Bianca Saunders is proud to present her SS24 collection, inspired by the idiosyncratic world of multi-hyphenate Jamaican musician and producer Lee “Scratch” Perry – a legendary artist whose influence extends far beyond sound, and into the realms of art, fashion and culture.

This season Saunders continues to push the limits of traditional menswear codes, evolving the brand’s subversive approaches to cut, pattern and precision. Working together with Chris O’Brien, Farah’s Global Head of Design, for the second time, this marks the first collection Saunders has produced since her involvement at this year’s prestigious MET Gala, where she produced a made-to-measure tailored suit for R&B musician, Usher.

“Perry was a Jamaican producer and music artist, but he also did artwork, and a lot of his work is based around collages and found objects, and him exploring how to place these objects in a way that makes sense to him.There is a Basquiat approach to his work, but it’s different, being steeped in religion and Jamaican iconography, animal motifs and mottos such as ‘good over evil’,”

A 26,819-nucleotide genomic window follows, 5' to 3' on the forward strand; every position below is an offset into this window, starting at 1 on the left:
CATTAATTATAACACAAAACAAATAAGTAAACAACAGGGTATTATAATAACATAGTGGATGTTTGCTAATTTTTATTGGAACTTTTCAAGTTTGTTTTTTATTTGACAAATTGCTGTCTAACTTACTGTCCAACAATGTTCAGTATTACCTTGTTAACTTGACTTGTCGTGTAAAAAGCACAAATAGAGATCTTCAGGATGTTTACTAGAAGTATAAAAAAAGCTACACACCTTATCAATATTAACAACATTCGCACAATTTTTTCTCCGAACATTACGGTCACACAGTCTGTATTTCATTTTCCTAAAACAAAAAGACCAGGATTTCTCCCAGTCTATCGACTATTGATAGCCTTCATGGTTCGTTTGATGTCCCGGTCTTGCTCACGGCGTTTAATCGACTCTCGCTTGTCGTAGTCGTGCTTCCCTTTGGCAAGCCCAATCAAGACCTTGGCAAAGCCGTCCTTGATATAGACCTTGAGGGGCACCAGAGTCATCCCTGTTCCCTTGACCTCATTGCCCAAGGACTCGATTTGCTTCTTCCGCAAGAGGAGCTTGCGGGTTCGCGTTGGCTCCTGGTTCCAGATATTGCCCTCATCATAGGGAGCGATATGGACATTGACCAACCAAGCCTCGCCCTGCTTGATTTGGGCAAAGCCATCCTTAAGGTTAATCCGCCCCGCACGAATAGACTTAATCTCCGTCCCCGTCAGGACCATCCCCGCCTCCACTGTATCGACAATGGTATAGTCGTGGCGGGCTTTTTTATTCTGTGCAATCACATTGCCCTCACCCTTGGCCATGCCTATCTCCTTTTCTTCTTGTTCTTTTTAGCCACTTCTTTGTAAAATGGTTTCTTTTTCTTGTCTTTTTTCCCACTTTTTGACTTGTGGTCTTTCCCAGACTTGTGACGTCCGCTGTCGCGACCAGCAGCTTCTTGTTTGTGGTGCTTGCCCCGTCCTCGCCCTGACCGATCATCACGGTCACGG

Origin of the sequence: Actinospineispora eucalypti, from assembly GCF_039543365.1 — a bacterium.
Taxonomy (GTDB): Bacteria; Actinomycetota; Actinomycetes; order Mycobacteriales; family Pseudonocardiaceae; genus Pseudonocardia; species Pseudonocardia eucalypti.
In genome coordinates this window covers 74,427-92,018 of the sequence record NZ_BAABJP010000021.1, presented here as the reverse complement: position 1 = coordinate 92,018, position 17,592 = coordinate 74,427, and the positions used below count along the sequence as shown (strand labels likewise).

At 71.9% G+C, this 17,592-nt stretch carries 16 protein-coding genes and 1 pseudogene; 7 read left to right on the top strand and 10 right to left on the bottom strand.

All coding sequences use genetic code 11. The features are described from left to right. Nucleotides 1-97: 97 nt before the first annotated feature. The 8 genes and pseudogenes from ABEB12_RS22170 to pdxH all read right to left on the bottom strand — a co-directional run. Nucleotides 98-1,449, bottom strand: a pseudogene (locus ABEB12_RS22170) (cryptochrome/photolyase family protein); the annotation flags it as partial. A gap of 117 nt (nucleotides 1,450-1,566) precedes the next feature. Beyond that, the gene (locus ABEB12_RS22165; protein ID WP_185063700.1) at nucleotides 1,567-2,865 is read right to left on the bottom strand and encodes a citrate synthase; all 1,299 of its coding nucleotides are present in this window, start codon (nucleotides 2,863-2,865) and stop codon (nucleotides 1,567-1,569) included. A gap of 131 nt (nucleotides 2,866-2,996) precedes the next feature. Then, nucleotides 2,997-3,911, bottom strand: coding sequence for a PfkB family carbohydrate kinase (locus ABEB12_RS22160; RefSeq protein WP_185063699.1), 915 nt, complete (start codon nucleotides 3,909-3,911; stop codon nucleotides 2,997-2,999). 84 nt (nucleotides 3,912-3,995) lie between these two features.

Saunders says.

Taking in Perry’s artwork is a looking glass into his intoxicating mind; one that twisted spiritual concepts, a palpably feel-good attitude and a re-imagining of his home, Jamaica, to create an altogether trippy universe. Saunders’ collections have long been inspired by Jamaica, with her cultural heritage planted firmly in the Caribbean island. This season, she explores the vibrancy of Perry’s personal, rapturous interpretation and reimagines it as an easy going take on menswear.

Collaborating with Farah for the second time, Saunders explored the brand’s rich archive, and was inspired by the casual approach of the brand’s pieces from the ’70s and ’80s: “A lot of the details in the pieces that we worked on this season is based on that: casual denim pieces and fabrics like hopsack, which is very classic for Farah.” Traditional menswear pieces have been reinterpreted for the modern wearer by using hopsack – a quintessential Farah weave – on a casual button-up jacket and trousers in light sand. While its appearance looks like denim, the light-weight fabric technique is, rather, made for warm summer nights.

Published by Asia Lanzi
Written by TJ Sidhu
Photography by Valerio Mezzanotti